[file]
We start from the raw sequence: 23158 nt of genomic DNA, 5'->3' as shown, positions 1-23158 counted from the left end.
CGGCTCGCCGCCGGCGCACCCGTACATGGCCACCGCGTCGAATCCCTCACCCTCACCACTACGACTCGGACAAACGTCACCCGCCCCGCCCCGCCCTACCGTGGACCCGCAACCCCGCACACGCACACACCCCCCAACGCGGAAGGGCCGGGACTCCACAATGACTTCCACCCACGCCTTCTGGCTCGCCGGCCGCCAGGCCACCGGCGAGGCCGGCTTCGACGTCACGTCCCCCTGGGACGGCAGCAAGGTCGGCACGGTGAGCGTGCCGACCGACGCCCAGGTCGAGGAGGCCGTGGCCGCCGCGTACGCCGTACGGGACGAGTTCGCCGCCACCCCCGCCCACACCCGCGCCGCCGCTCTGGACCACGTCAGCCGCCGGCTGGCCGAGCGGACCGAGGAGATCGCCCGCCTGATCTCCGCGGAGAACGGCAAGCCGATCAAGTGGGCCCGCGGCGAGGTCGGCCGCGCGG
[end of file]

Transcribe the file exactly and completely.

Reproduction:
We start from the raw sequence: 23158 nt of genomic DNA, 5'->3' as shown, positions 1-23158 counted from the left end.
CGGCTCGCCGCCGGCGCACCCGTACATGGCCACCGCGTCGAATCCCTCACCCTCACCACTACGACTCGGACAAACGTCACCCGCCCCGCCCCGCCCTACCGTGGACCCGCAACCCCGCACACGCACACACCCCCCAACGCGGAAGGGCCGGGACTCCACAATGACTTCCACCCACGCCTTCTGGCTCGCCGGCCGCCAGGCCACCGGCGAGGCCGGCTTCGACGTCACGTCCCCCTGGGACGGCAGCAAGGTCGGCACGGTGAGCGTGCCGACCGACGCCCAGGTCGAGGAGGCCGTGGCCGCCGCGTACGCCGTACGGGACGAGTTCGCCGCCACCCCCGCCCACACCCGCGCCGCCGCTCTGGACCACGTCAGCCGCCGGCTGGCCGAGCGGACCGAGGAGATCGCCCGCCTGATCTCCGCGGAGAACGGCAAGCCGATCAAGTGGGCCCGCGGCGAGGTCGGCCGCGCGG